This has brought down average CFR in Karnataka from 2.58% on June 8 to 1.76% on June 15
With a drop in new COVID-19 cases, the State’s Case Fatality Rate (CFR) too has been declining. For the last one week, the State has been consistently reporting zero deaths in six-seven districts bringing down the average CFR from 2.58% on June 8 to 1.76% on June 15.
CFR that was highest in Bengaluru Urban last week at 7.30% has reduced to 1.88% on June 15.
Haveri, which had the second highest CFR last week at 5.74% now has the highest mortality rate at 8.23%. CFR is higher than the State average in 16 districts, including Bengaluru Urban, Mysuru, Dharwad, Kalaburagi, and Ballari.
As of June 15, the average CFR was less than 1% in 11 districts, with the lowest in Mandya and Chitradurga at 0.49% and 0.72% respectively. Till June 5, although there was a significant decline in new cases, the number of deaths remained intriguingly high.
Data, however, showed that many deaths that occurred as early as in March and April, May were being accounted in the State media bulletins leading to the high number.
Health Commissioner K.V. Trilok Chandra had admitted that most of the deaths being accounted till June 5 were from the backlog since March onwards.
Giridhar R. Babu, member of the State’s COVID-19 Technical Advisory Committee (TAC) who heads Lifecourse Epidemiology at the Public Health Foundation of India in Bengaluru, said the current low CFR may not be the actual rate going by the fact that deaths that occurred since March onwards were being reported in June.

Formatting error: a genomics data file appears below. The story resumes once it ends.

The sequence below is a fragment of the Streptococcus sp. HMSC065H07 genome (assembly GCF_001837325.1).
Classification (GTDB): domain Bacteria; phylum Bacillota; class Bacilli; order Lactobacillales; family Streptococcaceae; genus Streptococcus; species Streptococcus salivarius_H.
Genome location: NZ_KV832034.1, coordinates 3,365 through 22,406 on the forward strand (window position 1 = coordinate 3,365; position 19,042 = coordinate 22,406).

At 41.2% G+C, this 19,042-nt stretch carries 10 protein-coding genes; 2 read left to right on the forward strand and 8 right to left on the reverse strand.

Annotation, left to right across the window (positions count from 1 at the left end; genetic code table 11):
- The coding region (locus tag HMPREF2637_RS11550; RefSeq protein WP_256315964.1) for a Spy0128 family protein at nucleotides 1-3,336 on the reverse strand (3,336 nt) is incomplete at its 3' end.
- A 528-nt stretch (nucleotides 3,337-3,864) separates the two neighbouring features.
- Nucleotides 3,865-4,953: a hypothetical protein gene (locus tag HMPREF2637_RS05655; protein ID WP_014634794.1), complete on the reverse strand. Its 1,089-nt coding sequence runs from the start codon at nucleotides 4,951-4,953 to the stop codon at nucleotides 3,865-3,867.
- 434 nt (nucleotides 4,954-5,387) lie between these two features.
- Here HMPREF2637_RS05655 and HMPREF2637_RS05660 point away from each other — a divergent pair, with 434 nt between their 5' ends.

“We cannot say anything about the drop in CFR right now. We have to wait for reconciliation of deaths and unless the State’s death audit is completed this can be an artificial CFR,” he said.
However, C.N. Manjunath, nodal officer for labs and testing in the State’s COVID-19 task force said, this is the usual pattern of the growth and fall of CFR that was noticed during the first wave last year too.
“In the initial weeks after the surge starts, the CFR will be low. It will go high in the middle of the surge and fall down again two weeks after the curve starts flattening,” he said.
“What is important now is to sustain the low CFR and people should not become complacent. Early reporting will help in early intervention thereby preventing complications,” he said.
V. Ravi, nodal officer for genomic confirmation of SARS-CoV-2 in Karnataka, who is part of the State’s COVID-19 Technical Advisory Committee (TAC), said the declining CFR is a good sign and indicated that the peak is over.
“We should continue aggressive testing, promote COVID appropriate behaviour and focus on graded unlock to sustain the low CFR and test positivity rate.We failed on this front after the first wave subsided. We should not repeat the same mistakes again,” he added.
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